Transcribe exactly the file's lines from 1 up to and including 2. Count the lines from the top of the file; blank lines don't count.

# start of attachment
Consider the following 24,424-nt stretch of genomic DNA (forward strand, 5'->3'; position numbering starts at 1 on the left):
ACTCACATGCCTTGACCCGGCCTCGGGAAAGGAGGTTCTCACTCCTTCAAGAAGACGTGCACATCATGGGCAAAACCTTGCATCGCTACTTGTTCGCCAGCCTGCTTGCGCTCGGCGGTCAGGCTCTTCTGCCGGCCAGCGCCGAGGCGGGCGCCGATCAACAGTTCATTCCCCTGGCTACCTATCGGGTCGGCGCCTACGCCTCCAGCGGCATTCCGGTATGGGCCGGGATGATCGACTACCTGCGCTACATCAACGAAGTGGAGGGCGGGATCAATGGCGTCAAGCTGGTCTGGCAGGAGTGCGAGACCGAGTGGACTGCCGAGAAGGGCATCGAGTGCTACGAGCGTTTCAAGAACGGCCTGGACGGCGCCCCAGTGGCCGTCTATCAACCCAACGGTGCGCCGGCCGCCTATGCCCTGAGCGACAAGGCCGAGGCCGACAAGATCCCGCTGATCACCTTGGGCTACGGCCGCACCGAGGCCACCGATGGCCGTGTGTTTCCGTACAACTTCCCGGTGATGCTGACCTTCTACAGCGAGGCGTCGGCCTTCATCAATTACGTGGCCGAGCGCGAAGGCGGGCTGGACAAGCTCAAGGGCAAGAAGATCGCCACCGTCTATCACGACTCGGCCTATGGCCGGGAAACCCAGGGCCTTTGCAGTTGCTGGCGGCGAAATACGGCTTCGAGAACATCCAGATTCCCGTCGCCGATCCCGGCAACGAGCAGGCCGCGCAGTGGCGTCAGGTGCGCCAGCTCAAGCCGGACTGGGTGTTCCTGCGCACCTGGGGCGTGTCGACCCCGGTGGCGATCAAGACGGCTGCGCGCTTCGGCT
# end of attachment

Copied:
Consider the following 24,424-nt stretch of genomic DNA (forward strand, 5'->3'; position numbering starts at 1 on the left):
ACTCACATGCCTTGACCCGGCCTCGGGAAAGGAGGTTCTCACTCCTTCAAGAAGACGTGCACATCATGGGCAAAACCTTGCATCGCTACTTGTTCGCCAGCCTGCTTGCGCTCGGCGGTCAGGCTCTTCTGCCGGCCAGCGCCGAGGCGGGCGCCGATCAACAGTTCATTCCCCTGGCTACCTATCGGGTCGGCGCCTACGCCTCCAGCGGCATTCCGGTATGGGCCGGGATGATCGACTACCTGCGCTACATCAACGAAGTGGAGGGCGGGATCAATGGCGTCAAGCTGGTCTGGCAGGAGTGCGAGACCGAGTGGACTGCCGAGAAGGGCATCGAGTGCTACGAGCGTTTCAAGAACGGCCTGGACGGCGCCCCAGTGGCCGTCTATCAACCCAACGGTGCGCCGGCCGCCTATGCCCTGAGCGACAAGGCCGAGGCCGACAAGATCCCGCTGATCACCTTGGGCTACGGCCGCACCGAGGCCACCGATGGCCGTGTGTTTCCGTACAACTTCCCGGTGATGCTGACCTTCTACAGCGAGGCGTCGGCCTTCATCAATTACGTGGCCGAGCGCGAAGGCGGGCTGGACAAGCTCAAGGGCAAGAAGATCGCCACCGTCTATCACGACTCGGCCTATGGCCGGGAAACCCAGGGCCTTTGCAGTTGCTGGCGGCGAAATACGGCTTCGAGAACATCCAGATTCCCGTCGCCGATCCCGGCAACGAGCAGGCCGCGCAGTGGCGTCAGGTGCGCCAGCTCAAGCCGGACTGGGTGTTCCTGCGCACCTGGGGCGTGTCGACCCCGGTGGCGATCAAGACGGCTGCGCGCTTCGGCT